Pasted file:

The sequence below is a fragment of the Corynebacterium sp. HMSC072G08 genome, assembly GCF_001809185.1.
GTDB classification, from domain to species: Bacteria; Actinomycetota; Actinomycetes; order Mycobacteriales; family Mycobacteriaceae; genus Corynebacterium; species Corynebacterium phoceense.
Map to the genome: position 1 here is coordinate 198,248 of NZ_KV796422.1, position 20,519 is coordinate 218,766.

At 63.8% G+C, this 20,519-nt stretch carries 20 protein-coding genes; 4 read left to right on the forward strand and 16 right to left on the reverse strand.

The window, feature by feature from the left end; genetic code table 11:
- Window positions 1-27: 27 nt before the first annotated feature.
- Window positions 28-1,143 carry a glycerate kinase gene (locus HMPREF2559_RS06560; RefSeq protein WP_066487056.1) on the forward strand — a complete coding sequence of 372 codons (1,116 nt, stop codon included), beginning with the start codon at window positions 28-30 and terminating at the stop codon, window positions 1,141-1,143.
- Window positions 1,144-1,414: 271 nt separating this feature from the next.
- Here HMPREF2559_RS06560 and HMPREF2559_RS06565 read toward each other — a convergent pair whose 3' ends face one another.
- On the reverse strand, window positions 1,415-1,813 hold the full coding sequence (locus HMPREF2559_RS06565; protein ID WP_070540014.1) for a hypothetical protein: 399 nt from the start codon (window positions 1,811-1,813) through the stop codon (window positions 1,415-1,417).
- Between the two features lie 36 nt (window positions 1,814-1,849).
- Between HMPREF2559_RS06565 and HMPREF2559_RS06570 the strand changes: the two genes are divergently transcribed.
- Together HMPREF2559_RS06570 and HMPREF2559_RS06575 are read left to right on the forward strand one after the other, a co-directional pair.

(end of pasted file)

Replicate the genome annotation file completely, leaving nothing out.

The sequence below is a fragment of the Corynebacterium sp. HMSC072G08 genome, assembly GCF_001809185.1.
GTDB classification, from domain to species: Bacteria; Actinomycetota; Actinomycetes; order Mycobacteriales; family Mycobacteriaceae; genus Corynebacterium; species Corynebacterium phoceense.
Map to the genome: position 1 here is coordinate 198,248 of NZ_KV796422.1, position 20,519 is coordinate 218,766.

At 63.8% G+C, this 20,519-nt stretch carries 20 protein-coding genes; 4 read left to right on the forward strand and 16 right to left on the reverse strand.

The window, feature by feature from the left end; genetic code table 11:
- Window positions 1-27: 27 nt before the first annotated feature.
- Window positions 28-1,143 carry a glycerate kinase gene (locus HMPREF2559_RS06560; RefSeq protein WP_066487056.1) on the forward strand — a complete coding sequence of 372 codons (1,116 nt, stop codon included), beginning with the start codon at window positions 28-30 and terminating at the stop codon, window positions 1,141-1,143.
- Window positions 1,144-1,414: 271 nt separating this feature from the next.
- Here HMPREF2559_RS06560 and HMPREF2559_RS06565 read toward each other — a convergent pair whose 3' ends face one another.
- On the reverse strand, window positions 1,415-1,813 hold the full coding sequence (locus HMPREF2559_RS06565; protein ID WP_070540014.1) for a hypothetical protein: 399 nt from the start codon (window positions 1,811-1,813) through the stop codon (window positions 1,415-1,417).
- Between the two features lie 36 nt (window positions 1,814-1,849).
- Between HMPREF2559_RS06565 and HMPREF2559_RS06570 the strand changes: the two genes are divergently transcribed.
- Together HMPREF2559_RS06570 and HMPREF2559_RS06575 are read left to right on the forward strand one after the other, a co-directional pair.